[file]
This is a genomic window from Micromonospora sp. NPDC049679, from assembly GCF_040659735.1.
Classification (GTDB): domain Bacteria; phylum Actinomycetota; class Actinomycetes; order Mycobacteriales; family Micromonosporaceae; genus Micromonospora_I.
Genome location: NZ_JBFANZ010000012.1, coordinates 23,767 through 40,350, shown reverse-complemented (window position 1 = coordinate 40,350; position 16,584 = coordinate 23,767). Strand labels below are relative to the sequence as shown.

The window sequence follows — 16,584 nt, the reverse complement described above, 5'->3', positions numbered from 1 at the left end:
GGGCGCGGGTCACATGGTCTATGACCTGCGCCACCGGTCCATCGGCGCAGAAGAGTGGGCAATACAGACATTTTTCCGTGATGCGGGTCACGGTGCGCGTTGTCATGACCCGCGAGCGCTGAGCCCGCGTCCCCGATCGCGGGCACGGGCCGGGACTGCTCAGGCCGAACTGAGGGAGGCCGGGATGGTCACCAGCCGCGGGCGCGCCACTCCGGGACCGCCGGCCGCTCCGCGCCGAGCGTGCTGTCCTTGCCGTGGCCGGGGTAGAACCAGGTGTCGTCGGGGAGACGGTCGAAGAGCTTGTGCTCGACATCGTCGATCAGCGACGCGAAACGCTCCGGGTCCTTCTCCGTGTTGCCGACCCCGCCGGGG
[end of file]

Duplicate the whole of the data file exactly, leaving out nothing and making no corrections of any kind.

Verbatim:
This is a genomic window from Micromonospora sp. NPDC049679, from assembly GCF_040659735.1.
Classification (GTDB): domain Bacteria; phylum Actinomycetota; class Actinomycetes; order Mycobacteriales; family Micromonosporaceae; genus Micromonospora_I.
Genome location: NZ_JBFANZ010000012.1, coordinates 23,767 through 40,350, shown reverse-complemented (window position 1 = coordinate 40,350; position 16,584 = coordinate 23,767). Strand labels below are relative to the sequence as shown.

The window sequence follows — 16,584 nt, the reverse complement described above, 5'->3', positions numbered from 1 at the left end:
GGGCGCGGGTCACATGGTCTATGACCTGCGCCACCGGTCCATCGGCGCAGAAGAGTGGGCAATACAGACATTTTTCCGTGATGCGGGTCACGGTGCGCGTTGTCATGACCCGCGAGCGCTGAGCCCGCGTCCCCGATCGCGGGCACGGGCCGGGACTGCTCAGGCCGAACTGAGGGAGGCCGGGATGGTCACCAGCCGCGGGCGCGCCACTCCGGGACCGCCGGCCGCTCCGCGCCGAGCGTGCTGTCCTTGCCGTGGCCGGGGTAGAACCAGGTGTCGTCGGGGAGACGGTCGAAGAGCTTGTGCTCGACATCGTCGATCAGCGACGCGAAACGCTCCGGGTCCTTCTCCGTGTTGCCGACCCCGCCGGGG